Springfield, IL— Following a one-year hiatus, Illinois’ State Fair is underway in Springfield, with patrons facing strict COVID-19 mitigations at all indoor locations and in concert areas. As the pandemic continues to interrupt economic activity across the state, small business owners can begin applying this week for a new series of grants aimed at helping businesses that have struggled over the last 16 months.
Meanwhile, just as school boards began making local decisions regarding safety mitigations for students and staff, a new executive order issued by Gov. Pritzker took those decisions out of local hands and mandated masks for all students and staff regardless of vaccination status. With a growing number of businesses and agencies now requiring vaccines for employees and patrons, the state’s Department of Public Health has launched an online portal where adults can digitally store their proof of vaccination.
In other news, rampant gun violence continues in the City of Chicago. As officials investigate the recent fatal shooting of a Chicago police officer during a traffic stop, it was announced the gun used in the crime was obtained illegally.
Finally, legislation signed into law recently will increase penalties for motorists who endanger first responders by disobeying Scott’s Law. And beginning with the 2022-2023 school year, parents will have greater access to information about violence and bullying in their children’s schools.
2021 State Fair underway in Springfield
After being canceled last year due to COVID-19, this year’s State Fair in Springfield kicked off this past Thursday at the Illinois State Fairgrounds. After the unveiling of this year’s butter cow Wednesday afternoon, gates opened on Thursday but severe weather would cancel many events in the evening.
In the days leading up to the start of the State Fair, new mask mandates and other pandemic mitigations were announced by Gov. Pritzker. On Aug. 6, the Governor announced that masks will be required at all indoor areas at the fair regardless of vaccination status, and that all concertgoers will also be required to wear masks. Additionally, those watching concerts from the “standing room only” areas on the track in front of the grandstands will be required to show paper or digital proof they are fully vaccinated or show a negative COVID-19 test that is less than 72 hours old.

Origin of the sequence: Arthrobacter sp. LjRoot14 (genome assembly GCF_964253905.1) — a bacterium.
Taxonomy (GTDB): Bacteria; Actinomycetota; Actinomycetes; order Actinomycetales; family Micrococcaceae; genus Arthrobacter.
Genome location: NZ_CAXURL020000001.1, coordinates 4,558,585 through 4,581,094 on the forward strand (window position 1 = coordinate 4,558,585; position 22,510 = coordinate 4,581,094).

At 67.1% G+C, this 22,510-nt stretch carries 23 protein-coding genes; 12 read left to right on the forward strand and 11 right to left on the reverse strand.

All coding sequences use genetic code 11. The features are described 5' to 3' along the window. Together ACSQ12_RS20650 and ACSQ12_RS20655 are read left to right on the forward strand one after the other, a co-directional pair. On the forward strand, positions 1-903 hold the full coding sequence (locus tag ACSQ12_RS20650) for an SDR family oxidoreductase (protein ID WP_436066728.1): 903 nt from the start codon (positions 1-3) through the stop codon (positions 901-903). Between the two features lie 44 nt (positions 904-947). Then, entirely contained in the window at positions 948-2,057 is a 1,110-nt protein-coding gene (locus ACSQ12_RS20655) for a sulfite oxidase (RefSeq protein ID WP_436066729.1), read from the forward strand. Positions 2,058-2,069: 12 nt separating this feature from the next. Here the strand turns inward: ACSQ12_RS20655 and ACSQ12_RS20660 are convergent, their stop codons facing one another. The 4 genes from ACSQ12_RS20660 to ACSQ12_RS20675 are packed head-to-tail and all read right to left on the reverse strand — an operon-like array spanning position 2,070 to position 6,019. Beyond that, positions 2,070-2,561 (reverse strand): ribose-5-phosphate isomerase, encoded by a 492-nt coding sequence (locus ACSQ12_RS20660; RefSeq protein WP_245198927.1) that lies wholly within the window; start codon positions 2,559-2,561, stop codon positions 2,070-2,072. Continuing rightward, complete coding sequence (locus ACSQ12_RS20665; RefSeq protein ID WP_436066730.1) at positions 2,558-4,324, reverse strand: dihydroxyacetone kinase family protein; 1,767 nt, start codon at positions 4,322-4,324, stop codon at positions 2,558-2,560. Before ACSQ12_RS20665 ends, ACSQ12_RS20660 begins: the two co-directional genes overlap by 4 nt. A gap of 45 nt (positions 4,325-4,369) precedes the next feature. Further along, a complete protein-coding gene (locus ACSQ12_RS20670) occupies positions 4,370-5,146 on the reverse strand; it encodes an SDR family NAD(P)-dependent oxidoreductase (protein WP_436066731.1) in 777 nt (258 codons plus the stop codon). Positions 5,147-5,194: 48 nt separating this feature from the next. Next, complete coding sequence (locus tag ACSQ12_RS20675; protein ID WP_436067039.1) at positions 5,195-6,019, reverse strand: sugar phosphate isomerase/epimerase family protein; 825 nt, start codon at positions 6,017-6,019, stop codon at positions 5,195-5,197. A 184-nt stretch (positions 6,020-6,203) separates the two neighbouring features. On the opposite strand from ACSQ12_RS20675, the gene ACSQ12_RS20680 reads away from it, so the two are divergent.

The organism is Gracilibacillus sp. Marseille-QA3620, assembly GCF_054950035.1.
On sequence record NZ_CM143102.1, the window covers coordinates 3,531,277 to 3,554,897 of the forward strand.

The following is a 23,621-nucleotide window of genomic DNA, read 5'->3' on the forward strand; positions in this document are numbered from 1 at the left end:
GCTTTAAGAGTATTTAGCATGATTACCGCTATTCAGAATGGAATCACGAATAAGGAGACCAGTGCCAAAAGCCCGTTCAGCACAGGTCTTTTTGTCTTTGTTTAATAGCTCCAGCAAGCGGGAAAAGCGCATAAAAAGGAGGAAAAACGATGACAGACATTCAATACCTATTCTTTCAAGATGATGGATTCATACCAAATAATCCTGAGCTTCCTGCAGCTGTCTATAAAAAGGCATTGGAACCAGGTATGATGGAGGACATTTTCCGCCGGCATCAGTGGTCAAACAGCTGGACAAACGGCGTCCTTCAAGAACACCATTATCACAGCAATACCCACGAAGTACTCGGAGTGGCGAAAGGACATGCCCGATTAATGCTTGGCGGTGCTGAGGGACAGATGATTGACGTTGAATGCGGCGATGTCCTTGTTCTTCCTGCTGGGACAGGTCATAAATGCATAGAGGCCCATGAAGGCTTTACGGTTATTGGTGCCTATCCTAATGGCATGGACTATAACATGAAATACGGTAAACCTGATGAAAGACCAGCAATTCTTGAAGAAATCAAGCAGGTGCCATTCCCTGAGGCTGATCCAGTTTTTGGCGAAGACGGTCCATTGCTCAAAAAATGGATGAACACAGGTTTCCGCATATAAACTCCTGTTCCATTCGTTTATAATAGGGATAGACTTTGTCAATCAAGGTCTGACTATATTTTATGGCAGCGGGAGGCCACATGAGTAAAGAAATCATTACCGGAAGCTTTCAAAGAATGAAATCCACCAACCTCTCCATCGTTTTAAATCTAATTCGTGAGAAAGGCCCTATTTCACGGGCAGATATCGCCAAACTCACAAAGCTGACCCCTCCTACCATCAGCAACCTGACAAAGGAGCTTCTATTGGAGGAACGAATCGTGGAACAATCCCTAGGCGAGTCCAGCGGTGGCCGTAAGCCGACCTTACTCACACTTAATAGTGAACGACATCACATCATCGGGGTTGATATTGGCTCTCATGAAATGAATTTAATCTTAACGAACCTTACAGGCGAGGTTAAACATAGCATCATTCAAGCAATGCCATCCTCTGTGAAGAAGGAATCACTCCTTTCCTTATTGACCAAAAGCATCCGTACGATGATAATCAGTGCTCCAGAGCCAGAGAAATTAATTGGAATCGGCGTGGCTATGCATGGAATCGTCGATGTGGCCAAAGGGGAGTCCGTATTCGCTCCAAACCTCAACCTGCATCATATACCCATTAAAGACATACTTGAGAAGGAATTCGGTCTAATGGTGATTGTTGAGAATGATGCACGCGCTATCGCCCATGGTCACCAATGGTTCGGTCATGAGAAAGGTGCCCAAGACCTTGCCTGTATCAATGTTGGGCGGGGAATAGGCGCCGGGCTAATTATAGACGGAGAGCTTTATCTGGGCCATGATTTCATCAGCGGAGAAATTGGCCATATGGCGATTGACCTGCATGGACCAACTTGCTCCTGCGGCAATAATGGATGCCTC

Special featured days this year include Kids Day on Aug. 14, Veterans & Gold Star Families Day on Aug. 15, Senior and Scout Day on Aug. 16, Agriculture Day on Aug. 17, First Responder Day on Aug. 20, Park District Conservation Day on Aug. 21, and Family Day on Aug. 22.
New attractions at the fair this year include a “Route 66 Experience,” a flying water circus featuring acrobats performing 40 feet above a swimming pool, and a “Dino-ROAR” exhibit featuring live-action dinosaurs. The fair in Springfield will run from Aug. 12-22. For information regarding vendors, parking, entertainment, etc., please visit https://www2.illinois.gov/statefair/Pages/default.aspx.
Application window opens Aug. 18 for new small business grant program
Beginning Wednesday, Aug. 18, Illinois small business owners can apply for COVID-19 recovery assistance through the new Back to Business (B2B) grant program. The grants are funded by the federal American Rescue Plan Act (ARPA).
The new $250 million rolling grant program builds on last year’s Business Interruption Grant (BIG) program. Within the new program, $100 million is earmarked for businesses in areas disproportionately affected by the pandemic, $30 million for entertainment and art businesses, $25 million for restaurants and taverns that did not receive grants through the Restaurant Revitalization Fund, $25 million for hotels, and $25 million for small businesses that did not receive funds through the BIG program.
To be considered for a grant between $5,000 and $150,000, applicants must demonstrate they had a reduction in revenue in 2020 when compared with 2019, and annual revenues of no more than $20 million in 2019. Hotels with $35 million or less in 2019 revenues are also eligible. As part of the application, businesses must also provide two bank statements, a business owner ID, and federal tax returns for 2019 and 2020.
For more information on how to apply and where to access small business assistance, please visit https://www2.illinois.gov/dceo/Pages/default.aspx.
Senate Republicans push for local control in school safety decisions